Marrow Transplants
By far the most common treatment for HLH is the replacement of a patient’s immune system through bone-marrow transplants. The first published successful bone-marrow transplant for HLH occurred in 1986, using marrow donated by a sibling of the young patient.

A report 10 years later, using data from the International HLH Registry, indicated more than 60% of children who had received donated marrow from a sibling were alive 5 years later. (Only 10% of patients treated with chemotherapy were alive 5 years later.) The better news is that survival rates for patients using marrow from a nonrelated donor are nearly as high as those using sibling donors.

HLH Testing at Cincinnati Children’s Hospital Medical Center
Alexandra Filipovich, MD, is director of the Immunodeficiencies and Histiocytosis Program at Cincinnati Children’s Hospital Medical Center (CCHMC) and medical director for its Hematology/Oncology Diagnostics Laboratory. She is a board member of both the Histiocyte Society and Histiocytosis Association of America.

CCHMC offers initial diagnostic evaluations and ongoing management, home-based therapies, immunologic testing, and genetic diagnosis of many immunodeficiencies. Consultations for second opinions on immunodeficiency conditions are also available. The hospital participates in national trials involving the use of high-dose intravenous immune globulin (IVIG) as well as hematopoietic stem-cell transplants—from both related and unrelated donors of marrow, cord blood, and peripheral stem cells.

CCHMC also serves as national reference laboratory for immunologic testing of HLH. Filipovich and her colleagues have developed a rapid screening assay for a common genetic type of HLH due to perforin deficiency. The screening assay is available through referrals to pediatricians around the globe.

The hospital offers HLH testing with several goals in mind. Through tests, the hospital can exclude other possible conditions such as malignant diseases. Testing also can identify potential infectious cofactors that may need treatment and can determine the extent of the disease in patients. A valuable by-product of testing is the collection of material to help characterize possible genetic defects for future reference.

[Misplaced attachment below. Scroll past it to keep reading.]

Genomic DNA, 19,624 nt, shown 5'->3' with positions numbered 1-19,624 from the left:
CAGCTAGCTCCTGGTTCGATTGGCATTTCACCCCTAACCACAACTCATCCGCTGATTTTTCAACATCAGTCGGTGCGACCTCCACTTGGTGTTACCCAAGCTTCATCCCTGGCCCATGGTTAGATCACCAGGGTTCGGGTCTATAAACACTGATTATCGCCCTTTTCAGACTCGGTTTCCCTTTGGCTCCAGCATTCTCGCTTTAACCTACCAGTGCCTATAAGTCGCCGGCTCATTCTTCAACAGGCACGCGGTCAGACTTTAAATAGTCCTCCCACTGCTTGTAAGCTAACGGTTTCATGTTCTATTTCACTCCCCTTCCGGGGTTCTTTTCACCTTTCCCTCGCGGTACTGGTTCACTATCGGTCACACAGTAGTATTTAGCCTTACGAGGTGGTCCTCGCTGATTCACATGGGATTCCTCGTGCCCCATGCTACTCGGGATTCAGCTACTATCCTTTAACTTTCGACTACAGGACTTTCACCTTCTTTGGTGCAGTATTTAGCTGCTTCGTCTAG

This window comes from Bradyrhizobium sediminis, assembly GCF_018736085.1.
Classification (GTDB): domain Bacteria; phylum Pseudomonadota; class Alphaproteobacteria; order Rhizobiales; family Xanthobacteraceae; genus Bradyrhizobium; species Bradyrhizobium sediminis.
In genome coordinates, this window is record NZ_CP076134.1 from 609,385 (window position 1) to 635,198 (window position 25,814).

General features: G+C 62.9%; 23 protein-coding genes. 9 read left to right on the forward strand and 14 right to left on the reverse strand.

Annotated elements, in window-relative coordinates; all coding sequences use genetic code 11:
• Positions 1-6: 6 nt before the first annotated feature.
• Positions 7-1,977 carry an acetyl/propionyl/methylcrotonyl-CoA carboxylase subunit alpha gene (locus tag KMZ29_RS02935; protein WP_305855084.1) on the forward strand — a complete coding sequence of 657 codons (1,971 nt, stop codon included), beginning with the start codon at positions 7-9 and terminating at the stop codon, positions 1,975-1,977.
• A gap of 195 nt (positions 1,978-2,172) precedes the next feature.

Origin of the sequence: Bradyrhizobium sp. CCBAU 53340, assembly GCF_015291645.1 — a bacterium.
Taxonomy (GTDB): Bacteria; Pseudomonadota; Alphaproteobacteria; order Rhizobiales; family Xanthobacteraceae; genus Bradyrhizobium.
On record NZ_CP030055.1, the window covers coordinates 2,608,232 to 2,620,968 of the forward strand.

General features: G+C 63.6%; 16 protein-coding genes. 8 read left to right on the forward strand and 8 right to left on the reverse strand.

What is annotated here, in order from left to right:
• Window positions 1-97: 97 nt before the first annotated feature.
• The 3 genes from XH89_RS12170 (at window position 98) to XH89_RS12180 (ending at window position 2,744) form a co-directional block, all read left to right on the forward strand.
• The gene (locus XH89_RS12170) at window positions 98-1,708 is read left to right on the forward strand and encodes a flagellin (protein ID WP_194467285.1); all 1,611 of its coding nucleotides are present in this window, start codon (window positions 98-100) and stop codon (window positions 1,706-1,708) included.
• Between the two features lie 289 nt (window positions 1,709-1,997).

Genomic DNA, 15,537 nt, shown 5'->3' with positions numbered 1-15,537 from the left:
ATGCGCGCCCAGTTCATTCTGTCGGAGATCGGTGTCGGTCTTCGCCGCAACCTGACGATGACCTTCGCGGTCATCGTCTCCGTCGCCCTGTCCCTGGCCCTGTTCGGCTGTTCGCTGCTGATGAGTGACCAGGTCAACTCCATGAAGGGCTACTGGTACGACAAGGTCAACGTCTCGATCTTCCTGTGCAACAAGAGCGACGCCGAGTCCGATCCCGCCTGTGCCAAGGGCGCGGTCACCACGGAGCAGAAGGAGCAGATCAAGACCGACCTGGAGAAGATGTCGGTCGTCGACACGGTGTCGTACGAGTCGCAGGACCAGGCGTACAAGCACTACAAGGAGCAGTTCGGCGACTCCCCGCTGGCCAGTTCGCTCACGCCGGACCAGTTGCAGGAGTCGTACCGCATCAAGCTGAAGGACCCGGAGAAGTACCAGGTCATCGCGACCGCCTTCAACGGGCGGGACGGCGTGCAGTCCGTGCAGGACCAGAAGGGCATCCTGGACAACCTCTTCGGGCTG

A typical diagnostic regimen involves a physical exam with complete patient history, complete blood count, coagulation profile (including fibrinogen levels, serum electrolyte and fasting triglyceride levels), diagnostic bone-marrow biopsy, and lumbar puncture. Collected samples include blood, marrow, cerebral spinal fluid, urine, and stool. Another common choice is quantitative PCR testing for Epstein-Barr virus and cytomegalovirus. Also, assisting in the diagnosis is the use of an MRI of the brain, which helps to establish a baseline for later comparisons.

To assist in diagnostics, CCHMC offers flow cytometry and cell sorting. The facility is equipped with two FACSCaliburs using cooled argon and red-diode lasers. The lab has two FACSVantage SE high-speed cell sorters with advanced optics. These high-speed multi-laser cell sorts perform at speeds up to 20,000 cells per second, with fewer than 5% aborts and more than 98.5% purity for most sorted fractions.

For cells not hearty enough to survive sorting, the hospital is equipped with a CloneCyt Plus machine. This enables fragile cells to be sorted onto glass slides or by using 96-well microtiter trays.

The use of flow cytometry to detect HLH caused by PRF1 mutations has proven highly reliable. The flow cytometry displays quantities of natural killer and other T-cells for comparison with age-related ranges. The hospital has found that the percentage of perforin-positive NK cells is usually greater than 85%—a percentage that is fairly stable regardless of age.

Writing in Immunology and Allergy Clinics of North America, Filipovich pointed out that while bone-marrow transplant can be expected to cure about two thirds of children with HLH, potential complications of that procedure can include severe inflammatory reactions, hemolytic anemia, and graft-versus-host disease.

“As with other rare conditions,” wrote Filipovich “the results of bone marrow transplantation are generally better when the procedure is performed at a major pediatric transplant center where the medical staff is familiar with the treatment of infants and patients with HLH.”

Nicholas Borgert is a contributing writer for Clinical Lab Products.